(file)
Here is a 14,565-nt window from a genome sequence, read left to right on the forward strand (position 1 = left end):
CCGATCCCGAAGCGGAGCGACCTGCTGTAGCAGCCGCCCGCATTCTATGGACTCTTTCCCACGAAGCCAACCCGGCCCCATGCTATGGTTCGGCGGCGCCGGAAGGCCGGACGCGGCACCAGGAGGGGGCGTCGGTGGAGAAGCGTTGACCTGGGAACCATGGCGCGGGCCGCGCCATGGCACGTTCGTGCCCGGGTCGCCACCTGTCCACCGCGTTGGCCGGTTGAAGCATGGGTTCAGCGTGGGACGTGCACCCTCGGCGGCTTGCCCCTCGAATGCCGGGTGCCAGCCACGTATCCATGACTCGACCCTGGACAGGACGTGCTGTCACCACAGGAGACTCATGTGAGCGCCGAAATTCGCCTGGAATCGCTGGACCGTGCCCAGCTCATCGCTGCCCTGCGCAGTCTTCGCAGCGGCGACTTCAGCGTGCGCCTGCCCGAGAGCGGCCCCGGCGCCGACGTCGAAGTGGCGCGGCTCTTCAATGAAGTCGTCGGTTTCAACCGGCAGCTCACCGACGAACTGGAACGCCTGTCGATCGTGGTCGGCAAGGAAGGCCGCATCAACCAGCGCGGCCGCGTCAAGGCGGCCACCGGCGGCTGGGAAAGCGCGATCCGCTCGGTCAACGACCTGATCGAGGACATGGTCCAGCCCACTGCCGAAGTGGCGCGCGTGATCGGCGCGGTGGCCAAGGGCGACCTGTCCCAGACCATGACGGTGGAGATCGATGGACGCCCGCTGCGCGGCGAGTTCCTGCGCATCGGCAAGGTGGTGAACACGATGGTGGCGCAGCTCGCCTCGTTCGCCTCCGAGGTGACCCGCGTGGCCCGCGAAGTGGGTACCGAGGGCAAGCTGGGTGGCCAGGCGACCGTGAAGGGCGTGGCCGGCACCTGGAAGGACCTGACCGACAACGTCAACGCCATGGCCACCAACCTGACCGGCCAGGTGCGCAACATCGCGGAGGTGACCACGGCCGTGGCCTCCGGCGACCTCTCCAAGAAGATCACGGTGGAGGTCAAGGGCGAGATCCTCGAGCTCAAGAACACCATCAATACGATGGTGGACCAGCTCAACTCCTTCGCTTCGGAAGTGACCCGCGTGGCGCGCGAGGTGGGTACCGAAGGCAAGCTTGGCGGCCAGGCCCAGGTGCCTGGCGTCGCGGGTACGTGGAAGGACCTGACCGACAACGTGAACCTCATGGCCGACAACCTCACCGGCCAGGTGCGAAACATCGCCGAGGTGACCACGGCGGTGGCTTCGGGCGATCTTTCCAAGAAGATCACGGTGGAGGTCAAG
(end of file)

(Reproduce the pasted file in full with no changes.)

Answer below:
Here is a 14,565-nt window from a genome sequence, read left to right on the forward strand (position 1 = left end):
CCGATCCCGAAGCGGAGCGACCTGCTGTAGCAGCCGCCCGCATTCTATGGACTCTTTCCCACGAAGCCAACCCGGCCCCATGCTATGGTTCGGCGGCGCCGGAAGGCCGGACGCGGCACCAGGAGGGGGCGTCGGTGGAGAAGCGTTGACCTGGGAACCATGGCGCGGGCCGCGCCATGGCACGTTCGTGCCCGGGTCGCCACCTGTCCACCGCGTTGGCCGGTTGAAGCATGGGTTCAGCGTGGGACGTGCACCCTCGGCGGCTTGCCCCTCGAATGCCGGGTGCCAGCCACGTATCCATGACTCGACCCTGGACAGGACGTGCTGTCACCACAGGAGACTCATGTGAGCGCCGAAATTCGCCTGGAATCGCTGGACCGTGCCCAGCTCATCGCTGCCCTGCGCAGTCTTCGCAGCGGCGACTTCAGCGTGCGCCTGCCCGAGAGCGGCCCCGGCGCCGACGTCGAAGTGGCGCGGCTCTTCAATGAAGTCGTCGGTTTCAACCGGCAGCTCACCGACGAACTGGAACGCCTGTCGATCGTGGTCGGCAAGGAAGGCCGCATCAACCAGCGCGGCCGCGTCAAGGCGGCCACCGGCGGCTGGGAAAGCGCGATCCGCTCGGTCAACGACCTGATCGAGGACATGGTCCAGCCCACTGCCGAAGTGGCGCGCGTGATCGGCGCGGTGGCCAAGGGCGACCTGTCCCAGACCATGACGGTGGAGATCGATGGACGCCCGCTGCGCGGCGAGTTCCTGCGCATCGGCAAGGTGGTGAACACGATGGTGGCGCAGCTCGCCTCGTTCGCCTCCGAGGTGACCCGCGTGGCCCGCGAAGTGGGTACCGAGGGCAAGCTGGGTGGCCAGGCGACCGTGAAGGGCGTGGCCGGCACCTGGAAGGACCTGACCGACAACGTCAACGCCATGGCCACCAACCTGACCGGCCAGGTGCGCAACATCGCGGAGGTGACCACGGCCGTGGCCTCCGGCGACCTCTCCAAGAAGATCACGGTGGAGGTCAAGGGCGAGATCCTCGAGCTCAAGAACACCATCAATACGATGGTGGACCAGCTCAACTCCTTCGCTTCGGAAGTGACCCGCGTGGCGCGCGAGGTGGGTACCGAAGGCAAGCTTGGCGGCCAGGCCCAGGTGCCTGGCGTCGCGGGTACGTGGAAGGACCTGACCGACAACGTGAACCTCATGGCCGACAACCTCACCGGCCAGGTGCGAAACATCGCCGAGGTGACCACGGCGGTGGCTTCGGGCGATCTTTCCAAGAAGATCACGGTGGAGGTCAAG